I'll be the first to admit it. It's a nice feeling when a little fan theory comes together. It feels like you're written a portion of the story yourself, and you've beaten the system to a degree. People latch on to fan theories because they truly represent the vital element of the fandom when it comes to the reception of mainstream media. The only problem comes when adherents to a fan theory try to make further iterations of a story fit their own narrative. Nowhere is this more apparent than in the "James Bond Codename Theory", and in the run-up to Spectre, we should question what weight this theory actually has.
The James Bond codename theory!
I'm gonna assume that most readers are familiar with the codename theory. As far as fan theories go, it's quite an old one, positing that, since James Bond appears with different faces, has contradictory characters, and operates within political climates that span over fifty years, the very name "Bond, James Bond" must itself be an alias. Sure, this makes the sequential nature of the movies fit within one long shared timeline, but the problem is that it chooses to focus on continuity logic instead of something much more exciting like... well, James Bond!
Didn't Skyfall disprove it already?
For many James Bond fans, Skyfall put an end to this pedantry once and for all; while for others, it only stoked the flames further. Anti-theorists pointed to the very concrete grave stones that read the name of James' farther, "Andrew Bond". Proof against the codename theory is literally set in stone here, yet there were still fans who insisted the name was just a tie between six different men. I've heard fans stating that the gravestones where installed there by MI6 as an extra cover for 007, or even that Craig's bond is brainwashed into assuming his heritage is legit.
Will Spectre put this all to rest?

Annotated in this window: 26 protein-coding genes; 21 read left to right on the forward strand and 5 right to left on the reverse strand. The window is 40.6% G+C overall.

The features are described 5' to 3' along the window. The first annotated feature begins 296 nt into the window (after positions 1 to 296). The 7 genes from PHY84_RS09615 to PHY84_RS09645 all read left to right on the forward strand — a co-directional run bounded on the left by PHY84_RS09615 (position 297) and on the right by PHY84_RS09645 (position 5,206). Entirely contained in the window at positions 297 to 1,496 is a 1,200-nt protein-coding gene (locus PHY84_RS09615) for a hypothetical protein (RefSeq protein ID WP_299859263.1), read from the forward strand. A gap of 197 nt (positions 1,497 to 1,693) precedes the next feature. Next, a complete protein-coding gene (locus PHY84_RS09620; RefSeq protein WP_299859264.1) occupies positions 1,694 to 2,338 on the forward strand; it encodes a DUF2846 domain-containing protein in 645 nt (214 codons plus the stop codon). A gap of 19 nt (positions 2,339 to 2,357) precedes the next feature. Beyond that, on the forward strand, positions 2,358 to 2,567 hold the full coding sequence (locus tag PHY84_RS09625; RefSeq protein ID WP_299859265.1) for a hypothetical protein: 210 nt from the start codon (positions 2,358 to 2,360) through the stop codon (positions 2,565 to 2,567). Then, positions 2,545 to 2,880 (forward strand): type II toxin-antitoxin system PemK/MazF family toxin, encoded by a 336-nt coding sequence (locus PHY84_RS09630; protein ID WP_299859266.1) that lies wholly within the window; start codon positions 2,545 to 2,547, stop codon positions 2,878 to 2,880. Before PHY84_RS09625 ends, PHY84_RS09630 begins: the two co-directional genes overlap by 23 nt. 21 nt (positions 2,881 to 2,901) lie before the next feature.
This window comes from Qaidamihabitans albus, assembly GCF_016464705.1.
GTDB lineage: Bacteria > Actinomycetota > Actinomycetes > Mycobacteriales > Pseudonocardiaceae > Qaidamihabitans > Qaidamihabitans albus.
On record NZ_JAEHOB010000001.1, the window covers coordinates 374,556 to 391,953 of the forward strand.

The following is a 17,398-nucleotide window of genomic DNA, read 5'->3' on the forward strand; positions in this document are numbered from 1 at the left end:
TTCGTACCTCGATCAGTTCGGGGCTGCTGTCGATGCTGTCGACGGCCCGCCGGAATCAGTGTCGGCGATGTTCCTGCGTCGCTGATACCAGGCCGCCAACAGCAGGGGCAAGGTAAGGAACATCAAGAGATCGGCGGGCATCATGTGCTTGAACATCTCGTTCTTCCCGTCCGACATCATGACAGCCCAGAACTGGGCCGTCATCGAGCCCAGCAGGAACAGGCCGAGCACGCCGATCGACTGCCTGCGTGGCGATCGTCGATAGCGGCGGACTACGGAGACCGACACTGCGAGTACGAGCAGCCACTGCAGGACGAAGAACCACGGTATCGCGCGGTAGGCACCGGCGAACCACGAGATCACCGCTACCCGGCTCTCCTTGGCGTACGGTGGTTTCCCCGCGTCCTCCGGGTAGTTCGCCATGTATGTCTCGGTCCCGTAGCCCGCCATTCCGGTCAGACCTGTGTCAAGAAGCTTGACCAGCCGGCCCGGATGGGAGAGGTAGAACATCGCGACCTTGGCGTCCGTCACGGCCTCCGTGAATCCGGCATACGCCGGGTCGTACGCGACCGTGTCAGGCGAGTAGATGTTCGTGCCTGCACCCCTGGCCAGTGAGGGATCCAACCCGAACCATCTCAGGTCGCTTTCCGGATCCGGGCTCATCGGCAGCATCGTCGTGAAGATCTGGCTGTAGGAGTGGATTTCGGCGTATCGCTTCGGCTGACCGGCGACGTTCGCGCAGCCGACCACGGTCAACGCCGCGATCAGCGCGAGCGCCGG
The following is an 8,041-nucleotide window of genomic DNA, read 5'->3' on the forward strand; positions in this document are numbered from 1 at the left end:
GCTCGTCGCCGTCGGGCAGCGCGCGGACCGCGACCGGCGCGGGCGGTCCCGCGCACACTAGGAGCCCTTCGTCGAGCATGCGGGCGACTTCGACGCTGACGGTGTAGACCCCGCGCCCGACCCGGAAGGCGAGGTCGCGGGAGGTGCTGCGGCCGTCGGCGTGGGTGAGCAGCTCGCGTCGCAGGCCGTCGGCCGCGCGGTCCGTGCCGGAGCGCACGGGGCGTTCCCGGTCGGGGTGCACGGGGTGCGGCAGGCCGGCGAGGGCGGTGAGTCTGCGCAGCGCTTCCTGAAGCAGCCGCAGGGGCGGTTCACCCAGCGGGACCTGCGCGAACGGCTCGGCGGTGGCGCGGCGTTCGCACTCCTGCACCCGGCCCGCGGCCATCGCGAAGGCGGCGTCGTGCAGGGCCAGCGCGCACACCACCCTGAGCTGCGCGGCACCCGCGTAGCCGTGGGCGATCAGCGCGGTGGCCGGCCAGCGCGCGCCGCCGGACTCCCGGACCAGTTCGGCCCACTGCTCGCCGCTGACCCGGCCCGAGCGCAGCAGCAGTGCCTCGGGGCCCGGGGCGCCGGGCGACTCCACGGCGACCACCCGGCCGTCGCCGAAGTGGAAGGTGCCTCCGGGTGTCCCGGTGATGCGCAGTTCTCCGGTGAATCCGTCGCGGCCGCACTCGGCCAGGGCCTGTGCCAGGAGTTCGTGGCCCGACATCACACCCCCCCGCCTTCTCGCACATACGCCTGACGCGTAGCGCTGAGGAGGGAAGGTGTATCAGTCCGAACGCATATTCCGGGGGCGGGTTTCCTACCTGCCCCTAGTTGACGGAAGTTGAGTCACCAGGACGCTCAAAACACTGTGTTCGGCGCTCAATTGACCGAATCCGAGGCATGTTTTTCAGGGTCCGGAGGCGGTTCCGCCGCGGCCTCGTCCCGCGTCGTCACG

It's one thing to have a couple props in your movie that speak against a theory; it's another entirely for the plot to hinge on a character's very explicit past. The moment Moneypenny says "personal effects recovered from Skyfall", I began gearing myself up for another fruitless game of detective where each side attempts to prove the other wrong.
In a very immediate sense, Spectre has already said enough. You see the boy on the right in that burned photograph? That's baby James Bond, taken into the care of Hannes Oberhauser, alongside the boy burned out in the photograph, Franz Oberhauser, played in the movie by Christoph Waltz. We've got a cool Kane and Abel dynamic here, with a specific focus on James Bond's past. That's all thrown to the wayside if we're continuing to obey the codename theory. Even if Spectre comes to present some irrefutable evidence against it, I'm sure some fans will continue to retcon the material to fit with their own less interesting premise.
Why we shouldn't cling to these theories
Fan theories are all well and good for a bit of fun and discussion, but it's when fandoms begin looking to the actual creators, expecting their desires to be confirmed that things get boring. It's a shame that so many would rather make James Bond fit within an allotted timeline than actually analyze him as a character. Ultimately, focussing too much on these theories seems to ignore the facts that these stories are made by real people with real creative endeavors. All we can hope for now is that Spectre gives us something so good that speculation and conspiracy cease to matter, and we can for once just watch the movie.